cvs commit: src/sys/contrib/ipfilter/netinet ip_auth.c

Scott Long scottl at freebsd.org
Sun Jul 3 00:59:40 GMT 2005


Darren Reed wrote:
> On Mon, Dec 27, 2004 at 02:48:46PM -0600, Alan Cox wrote:
> 
>>Darren,
>>
>>Based upon a quick look at the above URL, I would say that the problem
>>is that you are acquiring an sx lock after a mutex is held.
> 
> 
> Yes, that is what I thought the problem was too.
> 
> 
>>That is not allowed.
> 
> 
> Well, it should be.
> 
> 
>>More generally, an sx lock is termed a "sleepable" lock
>>and a mutex is not; all desired sleepable locks must be acquired
>>before any non-sleepable locks are acquired.  Witness enforces this
>>prohibition, but perhaps causes confusion by calling it a reversal.
> 
> 
> What can I say that I haven't already ?
> This is a nonsense rule and I'm quite happy that it isn't enforced at
> all.  The assumption by someone that all of these scenarios lead to
> deadlocks is false.
> 
> I imagine it is part of why things like the IFNET_*LOCK macros use mtx
> rather than sx.  On systems where the interface list is of non-trivial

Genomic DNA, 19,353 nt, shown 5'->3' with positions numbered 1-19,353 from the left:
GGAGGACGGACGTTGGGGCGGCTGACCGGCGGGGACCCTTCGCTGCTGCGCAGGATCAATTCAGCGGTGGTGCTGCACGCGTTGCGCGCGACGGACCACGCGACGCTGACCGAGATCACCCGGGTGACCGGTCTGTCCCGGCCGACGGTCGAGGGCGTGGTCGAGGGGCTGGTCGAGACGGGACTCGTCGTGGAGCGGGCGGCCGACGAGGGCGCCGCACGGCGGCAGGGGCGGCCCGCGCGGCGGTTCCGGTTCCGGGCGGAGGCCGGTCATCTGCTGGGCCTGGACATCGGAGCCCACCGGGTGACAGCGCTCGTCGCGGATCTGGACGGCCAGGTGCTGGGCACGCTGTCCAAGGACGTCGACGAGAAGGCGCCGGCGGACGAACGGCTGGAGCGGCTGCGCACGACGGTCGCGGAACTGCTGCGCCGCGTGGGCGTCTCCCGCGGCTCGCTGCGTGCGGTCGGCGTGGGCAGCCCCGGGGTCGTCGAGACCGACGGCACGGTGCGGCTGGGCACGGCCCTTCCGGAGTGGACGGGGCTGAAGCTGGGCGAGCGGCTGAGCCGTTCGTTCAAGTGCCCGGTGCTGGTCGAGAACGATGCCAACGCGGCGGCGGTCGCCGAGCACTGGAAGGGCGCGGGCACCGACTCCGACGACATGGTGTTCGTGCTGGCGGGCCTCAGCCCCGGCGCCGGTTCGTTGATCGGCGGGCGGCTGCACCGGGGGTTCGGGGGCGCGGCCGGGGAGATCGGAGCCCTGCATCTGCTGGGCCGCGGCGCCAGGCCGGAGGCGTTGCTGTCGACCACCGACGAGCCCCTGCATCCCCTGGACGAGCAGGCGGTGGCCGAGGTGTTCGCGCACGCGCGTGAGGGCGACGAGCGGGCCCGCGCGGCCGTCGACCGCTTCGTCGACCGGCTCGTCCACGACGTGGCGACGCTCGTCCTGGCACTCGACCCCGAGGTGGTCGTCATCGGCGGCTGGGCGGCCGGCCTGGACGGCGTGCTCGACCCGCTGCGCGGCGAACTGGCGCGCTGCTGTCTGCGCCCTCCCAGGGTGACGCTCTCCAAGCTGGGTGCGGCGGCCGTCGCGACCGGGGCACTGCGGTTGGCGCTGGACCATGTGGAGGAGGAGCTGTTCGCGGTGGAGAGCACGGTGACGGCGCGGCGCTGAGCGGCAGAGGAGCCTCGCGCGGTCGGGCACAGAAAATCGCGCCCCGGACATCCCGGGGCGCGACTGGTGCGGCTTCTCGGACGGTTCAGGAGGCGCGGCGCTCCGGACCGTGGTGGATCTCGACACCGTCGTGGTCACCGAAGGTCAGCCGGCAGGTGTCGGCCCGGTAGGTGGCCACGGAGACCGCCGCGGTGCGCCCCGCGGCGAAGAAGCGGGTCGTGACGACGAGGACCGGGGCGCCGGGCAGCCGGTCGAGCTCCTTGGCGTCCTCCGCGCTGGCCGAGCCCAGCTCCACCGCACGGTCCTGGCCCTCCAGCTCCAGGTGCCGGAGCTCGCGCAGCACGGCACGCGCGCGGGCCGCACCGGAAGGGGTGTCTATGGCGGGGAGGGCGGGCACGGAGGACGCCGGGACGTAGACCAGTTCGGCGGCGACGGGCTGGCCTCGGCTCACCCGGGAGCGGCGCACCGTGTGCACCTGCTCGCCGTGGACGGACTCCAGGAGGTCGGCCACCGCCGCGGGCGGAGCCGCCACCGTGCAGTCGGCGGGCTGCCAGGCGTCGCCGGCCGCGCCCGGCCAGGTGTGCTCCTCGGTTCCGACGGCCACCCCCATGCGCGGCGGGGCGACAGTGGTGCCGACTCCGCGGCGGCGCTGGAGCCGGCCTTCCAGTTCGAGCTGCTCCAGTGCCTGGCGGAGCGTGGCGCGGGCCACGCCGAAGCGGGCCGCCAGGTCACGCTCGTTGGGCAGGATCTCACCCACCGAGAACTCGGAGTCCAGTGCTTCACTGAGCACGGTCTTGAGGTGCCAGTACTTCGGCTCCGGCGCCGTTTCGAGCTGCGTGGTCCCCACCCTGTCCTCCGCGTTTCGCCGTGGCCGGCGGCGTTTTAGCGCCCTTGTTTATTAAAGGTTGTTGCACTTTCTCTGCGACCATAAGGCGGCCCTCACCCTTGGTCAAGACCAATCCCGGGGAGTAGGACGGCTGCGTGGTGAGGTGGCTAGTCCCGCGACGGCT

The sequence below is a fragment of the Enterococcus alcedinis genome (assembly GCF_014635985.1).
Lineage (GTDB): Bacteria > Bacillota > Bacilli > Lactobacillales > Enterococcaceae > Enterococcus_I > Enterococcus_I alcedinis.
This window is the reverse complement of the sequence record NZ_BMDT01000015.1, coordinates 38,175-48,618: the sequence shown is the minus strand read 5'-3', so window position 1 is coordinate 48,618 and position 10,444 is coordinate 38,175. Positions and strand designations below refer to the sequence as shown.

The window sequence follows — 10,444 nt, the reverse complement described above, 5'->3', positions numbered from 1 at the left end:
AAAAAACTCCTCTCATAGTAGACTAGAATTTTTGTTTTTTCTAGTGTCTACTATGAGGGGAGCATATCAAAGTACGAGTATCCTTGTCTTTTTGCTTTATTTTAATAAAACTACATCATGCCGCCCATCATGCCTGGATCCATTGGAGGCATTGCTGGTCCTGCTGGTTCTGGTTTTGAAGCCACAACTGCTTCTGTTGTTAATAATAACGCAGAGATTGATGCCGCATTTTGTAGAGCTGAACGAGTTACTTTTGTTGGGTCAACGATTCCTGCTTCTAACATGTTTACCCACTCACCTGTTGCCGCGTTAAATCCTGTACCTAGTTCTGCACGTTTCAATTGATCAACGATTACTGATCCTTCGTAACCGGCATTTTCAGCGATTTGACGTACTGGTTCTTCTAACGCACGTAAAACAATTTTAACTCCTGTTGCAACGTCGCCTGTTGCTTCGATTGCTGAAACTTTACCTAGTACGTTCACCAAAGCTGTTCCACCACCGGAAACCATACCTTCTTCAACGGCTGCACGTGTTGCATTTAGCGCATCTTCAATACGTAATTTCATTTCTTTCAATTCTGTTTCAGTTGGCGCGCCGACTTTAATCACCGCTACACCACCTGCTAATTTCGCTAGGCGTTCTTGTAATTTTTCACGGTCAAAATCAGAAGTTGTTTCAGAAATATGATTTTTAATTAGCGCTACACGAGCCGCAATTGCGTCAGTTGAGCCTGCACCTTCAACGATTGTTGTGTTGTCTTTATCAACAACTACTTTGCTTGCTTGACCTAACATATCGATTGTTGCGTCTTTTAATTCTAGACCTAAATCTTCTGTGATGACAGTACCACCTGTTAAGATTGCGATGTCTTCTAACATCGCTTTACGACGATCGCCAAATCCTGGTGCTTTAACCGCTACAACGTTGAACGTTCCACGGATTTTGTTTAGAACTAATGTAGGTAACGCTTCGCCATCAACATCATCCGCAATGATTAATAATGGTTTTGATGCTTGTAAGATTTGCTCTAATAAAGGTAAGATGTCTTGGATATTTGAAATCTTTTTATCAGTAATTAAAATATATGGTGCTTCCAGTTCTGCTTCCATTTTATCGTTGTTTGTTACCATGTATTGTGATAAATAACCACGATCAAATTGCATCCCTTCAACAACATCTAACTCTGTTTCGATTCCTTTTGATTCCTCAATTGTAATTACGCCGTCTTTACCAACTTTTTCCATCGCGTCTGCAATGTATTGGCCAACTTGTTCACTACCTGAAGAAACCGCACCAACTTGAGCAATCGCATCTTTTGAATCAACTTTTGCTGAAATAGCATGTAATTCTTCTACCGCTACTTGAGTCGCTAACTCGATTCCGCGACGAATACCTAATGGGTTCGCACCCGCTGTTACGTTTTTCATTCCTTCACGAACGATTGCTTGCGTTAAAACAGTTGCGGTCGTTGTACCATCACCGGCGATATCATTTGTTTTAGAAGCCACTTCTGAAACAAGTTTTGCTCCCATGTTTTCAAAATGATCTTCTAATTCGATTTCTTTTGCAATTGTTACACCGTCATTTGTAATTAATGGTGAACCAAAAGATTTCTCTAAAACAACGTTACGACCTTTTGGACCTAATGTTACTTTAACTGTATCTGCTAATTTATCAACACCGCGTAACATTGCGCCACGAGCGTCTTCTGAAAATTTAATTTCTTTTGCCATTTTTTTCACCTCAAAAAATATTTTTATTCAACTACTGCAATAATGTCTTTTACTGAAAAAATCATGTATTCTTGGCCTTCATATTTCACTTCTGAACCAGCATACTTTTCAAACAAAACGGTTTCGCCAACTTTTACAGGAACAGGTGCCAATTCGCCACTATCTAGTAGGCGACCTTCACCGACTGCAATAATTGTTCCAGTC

> size, I imagine this would have a measurable impact.
> 
> Perhaps the most stupid realisation from this has been that IPFilter
> code gets called with a UDP mutex of some sort held.  Like WTF ?
> 
> Darren

The locking APIs have existed in FreeBSD 5.x for 4 years.  They are 
documented in manual pages, web pages, and publically available USENIX
papers.  Just because you don't agree that sx locks should be sleepable
doesn't mean that your opinion is valid.  Also, there is already another
network filter package that is locked, locked correctly, and performs
well.  You are not treading into new waters here.  We can debate the
observation that you hold that there is a UDP lock held, but calling it 
outright stupid doesn't help your case.

Scott



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